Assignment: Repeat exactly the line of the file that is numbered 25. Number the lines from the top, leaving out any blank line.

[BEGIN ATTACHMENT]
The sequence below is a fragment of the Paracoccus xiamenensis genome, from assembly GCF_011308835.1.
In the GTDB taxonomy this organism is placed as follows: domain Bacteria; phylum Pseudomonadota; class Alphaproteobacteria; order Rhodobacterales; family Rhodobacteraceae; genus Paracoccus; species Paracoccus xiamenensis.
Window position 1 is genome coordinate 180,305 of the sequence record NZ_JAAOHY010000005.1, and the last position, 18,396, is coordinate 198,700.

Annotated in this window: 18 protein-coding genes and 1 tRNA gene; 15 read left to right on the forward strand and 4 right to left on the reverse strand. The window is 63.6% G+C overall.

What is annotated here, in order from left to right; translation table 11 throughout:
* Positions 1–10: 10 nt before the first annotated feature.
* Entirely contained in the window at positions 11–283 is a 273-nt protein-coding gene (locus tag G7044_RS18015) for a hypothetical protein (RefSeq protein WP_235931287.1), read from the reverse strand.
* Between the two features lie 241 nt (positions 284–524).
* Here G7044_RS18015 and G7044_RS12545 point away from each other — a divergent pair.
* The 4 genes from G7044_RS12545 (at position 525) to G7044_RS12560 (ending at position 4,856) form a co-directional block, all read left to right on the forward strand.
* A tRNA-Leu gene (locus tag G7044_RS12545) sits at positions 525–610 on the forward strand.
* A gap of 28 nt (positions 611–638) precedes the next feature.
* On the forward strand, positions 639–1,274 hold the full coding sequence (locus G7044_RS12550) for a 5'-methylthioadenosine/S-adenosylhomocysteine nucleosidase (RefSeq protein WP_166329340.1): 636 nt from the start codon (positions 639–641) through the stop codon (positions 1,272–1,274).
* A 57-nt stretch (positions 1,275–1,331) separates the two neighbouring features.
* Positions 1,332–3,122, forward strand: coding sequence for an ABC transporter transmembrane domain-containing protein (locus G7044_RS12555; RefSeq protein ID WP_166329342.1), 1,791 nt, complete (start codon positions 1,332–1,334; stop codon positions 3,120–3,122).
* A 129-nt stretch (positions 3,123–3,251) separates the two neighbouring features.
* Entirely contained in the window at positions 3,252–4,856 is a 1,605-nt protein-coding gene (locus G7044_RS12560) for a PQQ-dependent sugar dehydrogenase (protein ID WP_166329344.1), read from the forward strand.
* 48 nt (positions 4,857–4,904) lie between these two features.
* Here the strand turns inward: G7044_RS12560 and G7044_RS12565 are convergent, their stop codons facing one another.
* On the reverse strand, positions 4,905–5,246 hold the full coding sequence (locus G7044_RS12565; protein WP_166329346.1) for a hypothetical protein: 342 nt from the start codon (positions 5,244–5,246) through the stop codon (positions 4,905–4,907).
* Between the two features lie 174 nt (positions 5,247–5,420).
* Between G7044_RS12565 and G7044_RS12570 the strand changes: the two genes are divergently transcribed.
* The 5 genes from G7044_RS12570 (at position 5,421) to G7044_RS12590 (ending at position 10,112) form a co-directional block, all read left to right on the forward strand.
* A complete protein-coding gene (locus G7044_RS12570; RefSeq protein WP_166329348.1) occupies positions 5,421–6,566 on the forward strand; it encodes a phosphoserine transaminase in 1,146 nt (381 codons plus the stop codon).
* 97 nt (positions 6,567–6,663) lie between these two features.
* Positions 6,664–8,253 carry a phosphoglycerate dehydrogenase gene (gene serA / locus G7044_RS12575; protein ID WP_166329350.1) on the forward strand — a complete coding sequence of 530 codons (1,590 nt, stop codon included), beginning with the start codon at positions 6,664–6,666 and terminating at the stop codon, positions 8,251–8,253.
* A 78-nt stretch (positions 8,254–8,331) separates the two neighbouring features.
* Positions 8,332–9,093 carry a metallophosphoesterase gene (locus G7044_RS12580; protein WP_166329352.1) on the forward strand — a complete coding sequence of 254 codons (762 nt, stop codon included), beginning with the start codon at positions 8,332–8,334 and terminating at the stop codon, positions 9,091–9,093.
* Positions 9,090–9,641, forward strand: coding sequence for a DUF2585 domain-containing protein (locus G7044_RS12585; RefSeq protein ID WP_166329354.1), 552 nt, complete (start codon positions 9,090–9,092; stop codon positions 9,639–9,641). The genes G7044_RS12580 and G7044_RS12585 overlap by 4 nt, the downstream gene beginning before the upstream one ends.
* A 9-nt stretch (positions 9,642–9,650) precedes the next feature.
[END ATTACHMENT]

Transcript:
* 97 nt (positions 6,567–6,663) lie between these two features.